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Have costs of motherhood changed over time, and how much have changes in family policies contributed to these changes? This paper presents evidence on the evolution of the child penalty in Finland over the last 50 years. During this time, Finland has gone through several family policy reforms that radically improved the conditions of new parents. Mothers went from having no paid maternity leave at the beginning of the 1960s to being granted one the most generous and longest parental leaves in the world. Exploiting population-wide administrative records from 1970 until today, we illustrate how changes in the child penalty have evolved alongside changes in family policies and changes in selection into motherhood. The child penalty in Finland has decreased by almost 60% since the 1970s, from around 60% to 25%. However, most of the decline happened in the first ten years, during which both the availability of formal subsidized day care and the length of paid parental leave expanded significantly. The child penalty stopped its decline in the second half of the 1980s, at the same time as the introduction of the “child homecare allowance”, a subsidy that encourages mothers to stay home with their children until the youngest child’s third birthday. The introduction and later extensions of paternity leave did not correspond with any changes in the child penalty.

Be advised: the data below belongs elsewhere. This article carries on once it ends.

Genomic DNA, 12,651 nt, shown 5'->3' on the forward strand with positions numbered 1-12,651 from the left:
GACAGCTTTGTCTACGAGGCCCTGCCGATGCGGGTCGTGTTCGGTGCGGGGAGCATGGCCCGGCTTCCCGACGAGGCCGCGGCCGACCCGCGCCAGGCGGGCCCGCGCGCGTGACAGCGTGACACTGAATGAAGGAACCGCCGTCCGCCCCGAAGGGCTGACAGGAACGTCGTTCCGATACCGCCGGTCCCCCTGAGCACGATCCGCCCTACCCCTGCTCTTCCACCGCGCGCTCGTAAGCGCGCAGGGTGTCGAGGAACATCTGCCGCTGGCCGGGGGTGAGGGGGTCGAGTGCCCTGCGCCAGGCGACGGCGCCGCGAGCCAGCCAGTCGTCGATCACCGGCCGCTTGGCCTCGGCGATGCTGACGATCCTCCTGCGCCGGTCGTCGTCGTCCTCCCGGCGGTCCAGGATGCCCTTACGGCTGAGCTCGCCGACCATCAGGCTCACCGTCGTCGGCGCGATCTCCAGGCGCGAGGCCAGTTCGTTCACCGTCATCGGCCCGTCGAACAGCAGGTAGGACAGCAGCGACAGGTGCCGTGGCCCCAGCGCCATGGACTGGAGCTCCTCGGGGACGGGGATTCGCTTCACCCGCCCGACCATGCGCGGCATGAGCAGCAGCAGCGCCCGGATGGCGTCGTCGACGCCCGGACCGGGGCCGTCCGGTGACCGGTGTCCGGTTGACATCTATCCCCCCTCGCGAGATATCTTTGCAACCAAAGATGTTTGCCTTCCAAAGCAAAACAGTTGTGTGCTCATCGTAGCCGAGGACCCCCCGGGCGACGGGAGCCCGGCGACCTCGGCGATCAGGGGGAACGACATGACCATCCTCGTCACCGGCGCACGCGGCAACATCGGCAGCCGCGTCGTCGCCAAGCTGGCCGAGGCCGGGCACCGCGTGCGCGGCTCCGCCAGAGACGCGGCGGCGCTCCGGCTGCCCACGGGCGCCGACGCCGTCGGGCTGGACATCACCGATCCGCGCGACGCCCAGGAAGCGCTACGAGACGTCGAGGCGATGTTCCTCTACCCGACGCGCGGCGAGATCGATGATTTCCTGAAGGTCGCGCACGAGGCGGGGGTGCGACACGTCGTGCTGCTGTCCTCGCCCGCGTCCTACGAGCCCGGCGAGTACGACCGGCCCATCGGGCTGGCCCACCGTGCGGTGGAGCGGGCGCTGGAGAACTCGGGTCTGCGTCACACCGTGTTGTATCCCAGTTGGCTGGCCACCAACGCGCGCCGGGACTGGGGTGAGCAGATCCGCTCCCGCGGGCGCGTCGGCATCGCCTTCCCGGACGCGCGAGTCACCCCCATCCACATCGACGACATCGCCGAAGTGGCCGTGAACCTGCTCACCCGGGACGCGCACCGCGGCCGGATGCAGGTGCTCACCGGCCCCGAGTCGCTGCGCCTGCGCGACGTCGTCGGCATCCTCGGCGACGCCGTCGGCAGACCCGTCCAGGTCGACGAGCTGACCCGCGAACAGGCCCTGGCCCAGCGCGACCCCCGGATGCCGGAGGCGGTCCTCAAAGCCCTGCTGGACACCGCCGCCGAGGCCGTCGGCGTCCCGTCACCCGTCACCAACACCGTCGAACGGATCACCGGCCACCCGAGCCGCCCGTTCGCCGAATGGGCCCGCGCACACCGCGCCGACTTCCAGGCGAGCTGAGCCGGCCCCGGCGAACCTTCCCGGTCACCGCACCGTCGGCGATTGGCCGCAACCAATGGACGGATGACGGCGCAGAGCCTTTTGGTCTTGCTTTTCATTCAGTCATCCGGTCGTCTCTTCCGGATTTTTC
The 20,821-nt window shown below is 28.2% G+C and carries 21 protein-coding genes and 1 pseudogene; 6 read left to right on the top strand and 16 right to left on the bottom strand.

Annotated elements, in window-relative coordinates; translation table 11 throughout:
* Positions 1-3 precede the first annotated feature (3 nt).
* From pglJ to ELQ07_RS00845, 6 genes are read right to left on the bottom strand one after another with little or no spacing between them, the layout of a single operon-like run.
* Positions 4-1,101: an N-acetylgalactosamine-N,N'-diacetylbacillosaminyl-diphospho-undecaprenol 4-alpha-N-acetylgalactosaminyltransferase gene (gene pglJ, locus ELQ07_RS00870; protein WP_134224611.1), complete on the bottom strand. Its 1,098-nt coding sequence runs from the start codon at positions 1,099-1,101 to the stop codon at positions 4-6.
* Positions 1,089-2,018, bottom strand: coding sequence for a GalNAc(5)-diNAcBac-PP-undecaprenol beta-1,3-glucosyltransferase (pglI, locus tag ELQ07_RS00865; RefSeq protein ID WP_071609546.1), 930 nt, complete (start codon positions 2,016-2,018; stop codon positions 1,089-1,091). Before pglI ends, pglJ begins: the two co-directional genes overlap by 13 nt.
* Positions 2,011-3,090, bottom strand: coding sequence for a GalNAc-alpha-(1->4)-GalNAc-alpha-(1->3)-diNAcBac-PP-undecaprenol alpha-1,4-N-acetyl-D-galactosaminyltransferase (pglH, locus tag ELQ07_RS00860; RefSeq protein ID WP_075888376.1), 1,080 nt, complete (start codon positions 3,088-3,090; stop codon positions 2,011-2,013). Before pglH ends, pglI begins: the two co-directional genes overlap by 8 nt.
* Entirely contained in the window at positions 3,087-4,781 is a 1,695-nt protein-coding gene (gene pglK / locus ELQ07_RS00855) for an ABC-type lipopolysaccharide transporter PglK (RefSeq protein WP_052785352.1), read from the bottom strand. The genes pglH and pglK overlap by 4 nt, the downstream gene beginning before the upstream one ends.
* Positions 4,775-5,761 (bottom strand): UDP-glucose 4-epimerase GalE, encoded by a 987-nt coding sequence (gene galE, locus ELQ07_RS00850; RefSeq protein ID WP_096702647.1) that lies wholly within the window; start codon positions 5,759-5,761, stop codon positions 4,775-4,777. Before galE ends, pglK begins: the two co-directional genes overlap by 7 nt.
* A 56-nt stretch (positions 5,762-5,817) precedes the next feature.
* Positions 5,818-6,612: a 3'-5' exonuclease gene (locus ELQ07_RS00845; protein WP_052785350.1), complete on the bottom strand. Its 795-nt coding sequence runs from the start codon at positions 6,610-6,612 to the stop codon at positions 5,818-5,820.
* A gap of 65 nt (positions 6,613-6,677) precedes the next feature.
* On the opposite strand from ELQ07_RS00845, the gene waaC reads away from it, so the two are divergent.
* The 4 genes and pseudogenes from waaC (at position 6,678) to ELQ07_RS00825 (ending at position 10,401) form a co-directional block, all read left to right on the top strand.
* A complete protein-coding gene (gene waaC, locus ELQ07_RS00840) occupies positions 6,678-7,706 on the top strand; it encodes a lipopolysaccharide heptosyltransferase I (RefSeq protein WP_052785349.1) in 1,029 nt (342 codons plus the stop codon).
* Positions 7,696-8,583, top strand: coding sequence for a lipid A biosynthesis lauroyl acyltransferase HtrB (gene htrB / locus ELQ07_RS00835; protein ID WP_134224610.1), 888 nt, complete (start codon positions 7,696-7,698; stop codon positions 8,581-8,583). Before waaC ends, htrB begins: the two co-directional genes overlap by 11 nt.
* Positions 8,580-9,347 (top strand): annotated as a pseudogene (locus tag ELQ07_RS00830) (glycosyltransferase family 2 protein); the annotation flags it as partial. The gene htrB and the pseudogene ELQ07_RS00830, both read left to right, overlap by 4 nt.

Danzer and Lavy (2018) study how the duration of paid parental leave affects children’s educational performance using data from PISA. An extension of the maximum duration from 12 to 24 months in Austria had no statistically significant effect on average, but the authors highlight the existence of large and statistically significant heterogenous effects that vary in sign depending on the education of mothers and children’s gender. The policy increased the scores obtained by sons of highly educated mothers by 33% of a standard deviation (SD) in Reading and 40% SD in Science. On the contrary, sons of low educated mothers experienced a decrease of 27% SD in Reading and 23% SD in Science. In this article, I replicate their study following the recommended estimation procedure taking into account both the survey’s stratified two-stage sample design and the fact that PISA relies on imputation to derive student scores. I show that the estimates of the effects of the parental leave extension become substantially smaller in absolute magnitude and non-significant.

Check out the Replication section with more information on my experience in the publication process